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UK High Court Rules on Transgender Medical Treatment for Minors

A recent United Kingdom High Court decision has important implications for young British transgender applicants. This decision set strict limits regarding children applying for puberty-blockers.

The case was against the Tavistock and Portman NHS Trust and was brought by 23-year-old Keira Bell. She described that in her teens she had felt “uncomfortable” in her female body and began to think she might require transgender treatment. The judgment records that “from the age of 14, she began actively to question her gender identity and then started to look at YouTube videos and do research on the internet about gender identity disorder and the transition process”. 

Keira Bell consulted a psychologist at the NHS Tavistock Gender Identity Development Service (GIDS) and was prescribed puberty-blockers which she started taking at the age of 16. These drugs are designed to suppress natural physical developments around adolescence. She was prescribed puberty suppressants after only three appointments. A year later, at the age of 17, Keira was then prescribed testosterone and at the age of 20, underwent a double mastectomy.

The testosterone could be relied upon to produce an Adam’s apple, facial hair and a deep voice.

It did not take long for this person to realise that she had made a terrible mistake in undergoing transition. She decided to sue the Tavistock GIDS, arguing that at the age of 16, she was not competent to consent to the taking of puberty blockers. She argued that when she entered the care of the Tavistock GIDS clinic, she should have been challenged more about what she was requesting.

Instead she felt that she was put onto a conveyor-belt of “affirmation”, which resulted in puberty suppressants, cross-sex hormones and eventually the double mastectomy. She said: “I made a brash decision as a teenager (as a lot of teenagers do) trying to find confidence and happiness, except now the rest of my life will be negatively affected”.

The High Court ruled that it is “highly unlikely” that a child aged 13 years or under would be able to give informed consent to being treated with puberty-blockers. It went on to cast doubt on the ability of 14 or 15 year-olds being able to understand the long-term risks and consequences of treatment in order to give informed consent.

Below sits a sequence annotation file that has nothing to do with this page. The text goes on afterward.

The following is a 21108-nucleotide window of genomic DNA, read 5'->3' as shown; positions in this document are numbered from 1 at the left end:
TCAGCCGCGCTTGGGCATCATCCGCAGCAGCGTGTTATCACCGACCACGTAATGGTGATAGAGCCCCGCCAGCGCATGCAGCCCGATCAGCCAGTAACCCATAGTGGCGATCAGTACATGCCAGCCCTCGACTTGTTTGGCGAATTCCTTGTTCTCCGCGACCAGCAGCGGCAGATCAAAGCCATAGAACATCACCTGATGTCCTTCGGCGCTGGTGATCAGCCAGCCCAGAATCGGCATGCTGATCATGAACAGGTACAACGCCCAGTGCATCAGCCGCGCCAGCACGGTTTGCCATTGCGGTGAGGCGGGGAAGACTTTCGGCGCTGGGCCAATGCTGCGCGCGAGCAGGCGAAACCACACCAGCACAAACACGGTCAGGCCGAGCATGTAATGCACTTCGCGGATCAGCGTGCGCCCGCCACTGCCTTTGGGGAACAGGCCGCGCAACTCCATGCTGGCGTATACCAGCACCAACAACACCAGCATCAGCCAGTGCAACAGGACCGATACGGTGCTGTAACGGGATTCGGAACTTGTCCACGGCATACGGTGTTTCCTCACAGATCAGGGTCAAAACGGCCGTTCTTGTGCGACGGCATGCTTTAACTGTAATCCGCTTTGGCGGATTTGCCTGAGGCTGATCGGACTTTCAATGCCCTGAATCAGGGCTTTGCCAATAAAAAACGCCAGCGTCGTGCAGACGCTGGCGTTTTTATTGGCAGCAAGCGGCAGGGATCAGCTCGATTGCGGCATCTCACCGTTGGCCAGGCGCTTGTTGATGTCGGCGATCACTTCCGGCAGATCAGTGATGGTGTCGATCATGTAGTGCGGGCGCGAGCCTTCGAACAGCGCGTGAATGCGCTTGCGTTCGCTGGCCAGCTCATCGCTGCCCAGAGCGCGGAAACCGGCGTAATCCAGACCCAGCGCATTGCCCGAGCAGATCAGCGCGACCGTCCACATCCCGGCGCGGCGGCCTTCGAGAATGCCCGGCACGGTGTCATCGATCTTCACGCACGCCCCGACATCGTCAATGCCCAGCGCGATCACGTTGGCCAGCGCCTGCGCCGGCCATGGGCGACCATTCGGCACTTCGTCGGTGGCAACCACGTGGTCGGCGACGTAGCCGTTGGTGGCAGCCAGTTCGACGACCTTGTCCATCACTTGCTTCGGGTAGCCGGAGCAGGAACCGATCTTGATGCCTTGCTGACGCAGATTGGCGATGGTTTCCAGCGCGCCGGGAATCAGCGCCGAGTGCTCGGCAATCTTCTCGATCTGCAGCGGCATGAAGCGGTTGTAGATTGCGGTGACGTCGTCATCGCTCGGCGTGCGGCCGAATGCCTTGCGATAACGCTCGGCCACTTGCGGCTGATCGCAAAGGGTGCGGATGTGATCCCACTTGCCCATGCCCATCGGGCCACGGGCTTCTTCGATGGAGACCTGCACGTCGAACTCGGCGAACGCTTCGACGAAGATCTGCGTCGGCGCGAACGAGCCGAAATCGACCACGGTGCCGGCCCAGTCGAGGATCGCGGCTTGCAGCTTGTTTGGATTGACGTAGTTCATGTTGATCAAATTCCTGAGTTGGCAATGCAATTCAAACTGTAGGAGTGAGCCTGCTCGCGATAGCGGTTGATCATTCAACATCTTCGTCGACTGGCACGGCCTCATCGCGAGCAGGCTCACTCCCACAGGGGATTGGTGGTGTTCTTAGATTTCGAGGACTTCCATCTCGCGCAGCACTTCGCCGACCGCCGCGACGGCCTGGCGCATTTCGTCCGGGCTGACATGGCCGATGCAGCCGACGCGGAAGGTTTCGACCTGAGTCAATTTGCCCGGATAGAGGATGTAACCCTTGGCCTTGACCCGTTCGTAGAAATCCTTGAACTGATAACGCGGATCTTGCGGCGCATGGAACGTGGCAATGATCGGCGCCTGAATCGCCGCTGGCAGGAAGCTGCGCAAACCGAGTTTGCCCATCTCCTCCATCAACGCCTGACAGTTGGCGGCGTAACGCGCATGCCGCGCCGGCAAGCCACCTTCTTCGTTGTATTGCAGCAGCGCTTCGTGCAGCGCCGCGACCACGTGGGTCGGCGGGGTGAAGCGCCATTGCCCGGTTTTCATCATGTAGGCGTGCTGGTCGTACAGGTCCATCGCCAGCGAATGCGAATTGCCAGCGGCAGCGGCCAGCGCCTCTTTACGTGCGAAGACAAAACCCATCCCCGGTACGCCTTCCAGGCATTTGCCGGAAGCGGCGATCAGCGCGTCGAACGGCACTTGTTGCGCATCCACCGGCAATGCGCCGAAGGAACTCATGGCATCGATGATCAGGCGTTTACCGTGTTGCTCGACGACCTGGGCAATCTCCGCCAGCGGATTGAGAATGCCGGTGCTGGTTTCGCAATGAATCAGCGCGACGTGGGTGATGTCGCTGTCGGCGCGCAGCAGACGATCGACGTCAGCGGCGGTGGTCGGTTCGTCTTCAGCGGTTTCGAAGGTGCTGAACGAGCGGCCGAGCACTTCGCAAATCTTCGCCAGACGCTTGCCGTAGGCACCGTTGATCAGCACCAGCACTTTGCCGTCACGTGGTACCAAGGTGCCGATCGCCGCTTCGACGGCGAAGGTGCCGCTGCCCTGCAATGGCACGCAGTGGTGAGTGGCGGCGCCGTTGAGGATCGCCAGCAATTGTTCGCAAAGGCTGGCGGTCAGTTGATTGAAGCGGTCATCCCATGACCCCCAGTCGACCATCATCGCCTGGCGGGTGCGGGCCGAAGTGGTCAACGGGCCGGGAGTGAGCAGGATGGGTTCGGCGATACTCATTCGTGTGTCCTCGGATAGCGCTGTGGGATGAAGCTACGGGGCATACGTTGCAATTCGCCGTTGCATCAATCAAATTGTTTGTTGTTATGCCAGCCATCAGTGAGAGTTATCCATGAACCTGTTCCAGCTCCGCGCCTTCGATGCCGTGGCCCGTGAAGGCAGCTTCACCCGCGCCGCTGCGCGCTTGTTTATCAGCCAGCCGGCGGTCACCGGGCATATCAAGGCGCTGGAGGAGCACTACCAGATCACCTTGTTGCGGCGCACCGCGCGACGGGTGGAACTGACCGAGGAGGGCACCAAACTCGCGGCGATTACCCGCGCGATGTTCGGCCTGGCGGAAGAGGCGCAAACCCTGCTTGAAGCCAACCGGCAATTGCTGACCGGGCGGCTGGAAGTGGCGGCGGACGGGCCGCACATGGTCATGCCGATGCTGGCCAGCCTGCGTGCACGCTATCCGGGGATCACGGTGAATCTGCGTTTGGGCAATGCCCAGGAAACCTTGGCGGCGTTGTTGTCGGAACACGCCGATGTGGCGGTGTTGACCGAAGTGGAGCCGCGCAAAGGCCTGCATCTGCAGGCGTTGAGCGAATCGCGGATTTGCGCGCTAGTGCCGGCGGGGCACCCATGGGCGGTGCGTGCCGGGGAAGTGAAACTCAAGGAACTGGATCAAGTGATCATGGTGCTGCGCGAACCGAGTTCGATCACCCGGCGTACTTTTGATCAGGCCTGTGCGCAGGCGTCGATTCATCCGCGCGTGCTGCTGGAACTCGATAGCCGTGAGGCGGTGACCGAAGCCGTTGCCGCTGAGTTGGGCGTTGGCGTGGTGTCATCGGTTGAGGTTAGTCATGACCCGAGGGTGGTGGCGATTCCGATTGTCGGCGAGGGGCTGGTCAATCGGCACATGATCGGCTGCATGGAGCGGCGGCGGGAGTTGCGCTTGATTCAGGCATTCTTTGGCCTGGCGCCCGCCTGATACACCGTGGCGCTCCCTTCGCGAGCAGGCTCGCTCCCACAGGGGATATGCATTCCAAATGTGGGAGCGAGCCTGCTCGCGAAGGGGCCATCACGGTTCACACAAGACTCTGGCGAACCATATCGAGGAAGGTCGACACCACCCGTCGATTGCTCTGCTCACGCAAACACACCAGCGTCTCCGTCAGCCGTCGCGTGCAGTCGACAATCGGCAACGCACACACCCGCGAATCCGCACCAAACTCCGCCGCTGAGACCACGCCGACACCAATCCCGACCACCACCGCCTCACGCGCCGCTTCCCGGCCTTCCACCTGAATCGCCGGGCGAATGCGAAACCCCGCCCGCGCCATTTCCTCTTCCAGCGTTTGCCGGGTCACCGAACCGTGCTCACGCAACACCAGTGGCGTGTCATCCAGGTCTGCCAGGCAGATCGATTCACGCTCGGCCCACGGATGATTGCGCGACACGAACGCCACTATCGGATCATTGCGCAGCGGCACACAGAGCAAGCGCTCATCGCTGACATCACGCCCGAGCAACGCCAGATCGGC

The judges wrote “Given the long-term consequences of the clinical interventions at issue in this case, and given that the treatment is as yet innovative and experimental, we recognise that clinicians may well regard these as cases where the authorisation of the court should be sought prior to commencing the clinical treatment”.

Preceding this judgment, there had been doubts expressed by some UK parties about this procedure. Last year, reportedly, one of Tavistock’s foundation governors resigned after accusing the GIDS of dismissing an internal report which was damning in its conclusion that the service was not fit for purpose. Parents and others had raised alarms regarding the service, accusing it of failing to fully consider psychological and social factors in a young person’s background, factors such as autism, which might have had an influence on their decision to transition.

Interestingly, Australia had been the only country in the world to require the involvement of a court in the process. Some families with transgender children requested that the role of the Family Court in such applications be abolished, and in 2017 in the Full Court of the Family Court decision of Re Kevin, the necessity for court approval for puberty blockers and cross-sex hormone therapy where the child was found to be “Gillick competent”.

As a result of the British decision, the UK NHS reacted immediately, releasing a statement which read: “We welcome the clarity which the court’s decision brings. The Tavistock have immediately suspended new referrals for puberty blockers and cross-sex hormones for under-16s, which in future will only be permitted where a court specifically authorises it”.

Also see “Re Kelvin decision a positive outcome for transgender children” (https://nicholeslaw.com.au/re-kelvin-decision-a-positive-outcome-for-transgender-children/)

By Nicholes Family Lawyers


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